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A Preview

11 Apr


Tonight, is Preview.

…Some like to call it the “Final Dress,” which I have consistently thought is BS, for as long as I’ve been doing theatre. 

If there are people not associated with the production out there in the seats, and I am acting on a stage for them, that is called a “performance.” There is nothing “rehearsal” orientated  about it, unless as merely a formal nomenclature and sort of pacifier to the tech team.  It certainly isn’t one for the actors.  If all hell breaks loose during a Preview, we are just as far up shit-creek without a paddle, as if it was Opening or two weeks in. 

When eyes are watching you, eyes are watching you. 

…I would move to liken “Previews” to a “Soft Opening”…like retail stores and restaurants do.

…There is no compunction that you are open for business, and servicing the function you are supposed to be, but with the option that a few alterations of the performance might take place due to patron responses and feedback before hoisting onto the final blueprint mapped-out performance. 

…But make no mistake: we are still naked up there, acting, changing, fighting, crying…we are still 100% at the level we are at. 

Never, in all my years of theatre, in all the houses I have worked in, has a performance ever halted for a dropped line, a missed light cue, a sound mishap, a late entrance, a missing prop, on a Preview night.  This is what the safety net of a “Final Dress” is supposed to provide you, but I have never once seen the option picked up.  This isn’t to say the mistakes don’t happen, they do, and will, throughout the rest of the run.  It’s LIVE THEATRE, people.  That’s just part of game.

…Would the option be in actual use, I would back the “Final Dress” ideology, as much as the next guy.  But it ain’t. It doesn’t. It won’t be.

…Though it is (oddly enough) the absolutely essential final piece of the performance puzzle that we desperately need.

Before the Preview, a production has no idea how the show is going to actually be received.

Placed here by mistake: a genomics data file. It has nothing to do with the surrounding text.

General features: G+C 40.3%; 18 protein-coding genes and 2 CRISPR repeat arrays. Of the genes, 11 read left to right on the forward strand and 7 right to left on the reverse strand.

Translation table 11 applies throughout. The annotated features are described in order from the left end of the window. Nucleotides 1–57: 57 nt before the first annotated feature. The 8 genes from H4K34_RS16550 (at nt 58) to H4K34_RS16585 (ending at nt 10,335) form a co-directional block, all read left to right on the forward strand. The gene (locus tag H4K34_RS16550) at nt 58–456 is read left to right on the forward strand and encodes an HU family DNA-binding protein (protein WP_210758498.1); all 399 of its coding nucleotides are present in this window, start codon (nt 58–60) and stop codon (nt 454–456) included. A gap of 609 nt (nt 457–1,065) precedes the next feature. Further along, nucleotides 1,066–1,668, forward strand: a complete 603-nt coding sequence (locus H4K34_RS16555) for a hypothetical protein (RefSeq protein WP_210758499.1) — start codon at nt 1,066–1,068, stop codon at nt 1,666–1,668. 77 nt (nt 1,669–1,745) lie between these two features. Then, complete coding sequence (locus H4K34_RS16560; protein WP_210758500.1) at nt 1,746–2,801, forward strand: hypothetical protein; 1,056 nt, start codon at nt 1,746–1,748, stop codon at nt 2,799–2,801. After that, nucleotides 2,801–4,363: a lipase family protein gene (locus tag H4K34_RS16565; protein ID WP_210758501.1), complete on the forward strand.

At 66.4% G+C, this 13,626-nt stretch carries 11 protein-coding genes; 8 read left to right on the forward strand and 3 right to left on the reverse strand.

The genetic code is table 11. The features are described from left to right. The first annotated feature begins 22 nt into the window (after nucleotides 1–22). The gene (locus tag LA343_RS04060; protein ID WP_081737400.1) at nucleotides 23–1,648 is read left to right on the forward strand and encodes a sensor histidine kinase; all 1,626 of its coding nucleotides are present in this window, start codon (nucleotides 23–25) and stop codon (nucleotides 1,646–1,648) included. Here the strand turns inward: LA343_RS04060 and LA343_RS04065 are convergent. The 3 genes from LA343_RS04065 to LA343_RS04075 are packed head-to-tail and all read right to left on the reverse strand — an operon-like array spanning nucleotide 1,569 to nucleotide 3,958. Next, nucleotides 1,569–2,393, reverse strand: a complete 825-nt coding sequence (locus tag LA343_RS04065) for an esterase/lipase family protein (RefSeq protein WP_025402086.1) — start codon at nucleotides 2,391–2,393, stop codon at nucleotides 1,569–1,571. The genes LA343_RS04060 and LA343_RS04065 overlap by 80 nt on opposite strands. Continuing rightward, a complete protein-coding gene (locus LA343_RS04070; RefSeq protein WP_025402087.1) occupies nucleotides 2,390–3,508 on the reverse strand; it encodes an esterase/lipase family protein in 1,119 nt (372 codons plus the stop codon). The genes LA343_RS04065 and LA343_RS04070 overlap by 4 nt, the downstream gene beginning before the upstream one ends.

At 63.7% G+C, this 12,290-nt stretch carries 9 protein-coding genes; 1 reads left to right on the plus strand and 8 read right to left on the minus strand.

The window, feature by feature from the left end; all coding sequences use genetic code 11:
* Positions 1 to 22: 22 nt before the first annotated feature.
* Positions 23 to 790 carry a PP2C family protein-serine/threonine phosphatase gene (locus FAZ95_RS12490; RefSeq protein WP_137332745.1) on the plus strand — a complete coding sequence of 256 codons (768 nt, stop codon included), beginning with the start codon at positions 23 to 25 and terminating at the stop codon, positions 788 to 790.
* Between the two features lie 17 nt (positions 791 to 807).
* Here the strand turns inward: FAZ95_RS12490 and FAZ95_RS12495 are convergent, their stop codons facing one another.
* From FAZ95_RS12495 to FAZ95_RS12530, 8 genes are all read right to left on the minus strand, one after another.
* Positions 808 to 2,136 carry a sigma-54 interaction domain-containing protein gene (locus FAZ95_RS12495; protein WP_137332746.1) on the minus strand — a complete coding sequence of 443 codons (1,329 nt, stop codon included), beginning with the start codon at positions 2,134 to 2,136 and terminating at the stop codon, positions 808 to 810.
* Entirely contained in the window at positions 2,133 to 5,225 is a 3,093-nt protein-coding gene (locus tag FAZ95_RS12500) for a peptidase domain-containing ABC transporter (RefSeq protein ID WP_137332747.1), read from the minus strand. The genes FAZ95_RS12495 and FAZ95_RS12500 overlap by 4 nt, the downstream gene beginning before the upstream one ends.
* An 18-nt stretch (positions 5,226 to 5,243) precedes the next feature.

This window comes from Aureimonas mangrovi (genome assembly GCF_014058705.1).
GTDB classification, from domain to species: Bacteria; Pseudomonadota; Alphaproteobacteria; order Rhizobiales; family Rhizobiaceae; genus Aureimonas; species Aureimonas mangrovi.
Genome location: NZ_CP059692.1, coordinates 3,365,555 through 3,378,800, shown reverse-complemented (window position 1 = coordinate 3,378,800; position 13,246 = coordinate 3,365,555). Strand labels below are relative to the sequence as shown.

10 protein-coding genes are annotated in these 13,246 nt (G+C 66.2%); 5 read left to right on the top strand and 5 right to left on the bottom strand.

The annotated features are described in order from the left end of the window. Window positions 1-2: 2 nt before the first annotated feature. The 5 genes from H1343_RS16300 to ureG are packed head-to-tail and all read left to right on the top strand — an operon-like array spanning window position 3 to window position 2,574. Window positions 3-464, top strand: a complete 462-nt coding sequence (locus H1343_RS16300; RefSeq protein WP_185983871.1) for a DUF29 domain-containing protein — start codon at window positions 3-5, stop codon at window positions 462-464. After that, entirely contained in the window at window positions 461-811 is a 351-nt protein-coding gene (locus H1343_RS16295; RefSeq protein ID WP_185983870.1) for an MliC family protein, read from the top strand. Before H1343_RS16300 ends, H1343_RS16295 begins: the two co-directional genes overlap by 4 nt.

What is funny?

…Frequently NOT the things you think, and other things it never occurred to you: are.  

What is the right timing?

…An inch here, a beat there…slight, slight alterations based on the audience response you have never had, are suddenly provided to you, requiring experimentation (improv) on your feet, in the moment.

What hits home?

…Reading the silence, the shifts in seats, the murmurs in the crowd, and using them to complete the circuit of emotion between you, your acting partners and the audience in the house.

It takes, on average, the bulk of your entire first week of performance to find and balance all of that information and get it working for you…which can make it awkward that reviewers frequently show up on Opening (or at the very least sometime within that week,) judging the entire performance run on a still growing muscle, before it has fully developed.

…Which is often not at all the fault of the performers, merely the lack of a full Preview tour on the road, like a Broadway Opening would get…taking the opportunity to test out material on the audience, and learn from them, before setting the performance into final form, educated and ready for it’s Gala Opening Night.

Instead, regional theatre’s get one day. 

One shot. 

…One single performance to learn all they can before critics, and the general public, arrive for champagne receptions and pencils posed above notepads in expectation. Ready for the sentence to be passed.

…Hows the show?

I can tell you one thing, that I know to be true: No matter how fine the performance and artists involved, the first performance will never be exactly like the last, or the second or the 12th. Theatre is a constantly changing organism, and if you are willing…you can every show learn something new, try something different, discover another truth. All of which enhance your performance, and the production as a whole, making tighter bonds with your cast and characters, and enlightening the message of the work to the unsuspecting audience in the house.

That is the awesome animal that is theatre: It’s ability to adapt, and evolve.

…But it is also, on days like today, our biggest challenge.

…As we all separately finish our “day jobs,” (the end of work-week still to come), and get to the theatre…make ready our hair, makeup, costumes, props, and go out on stage for the first time with fresh eyes oogling our every move…we will attempt a near impossible feat: evolving from caterpillars into butterflies, within the span of 24 hours…in one performance…just in time for Opening Night.

May the theatre Saints be with us.

…This’ll be a tough one.


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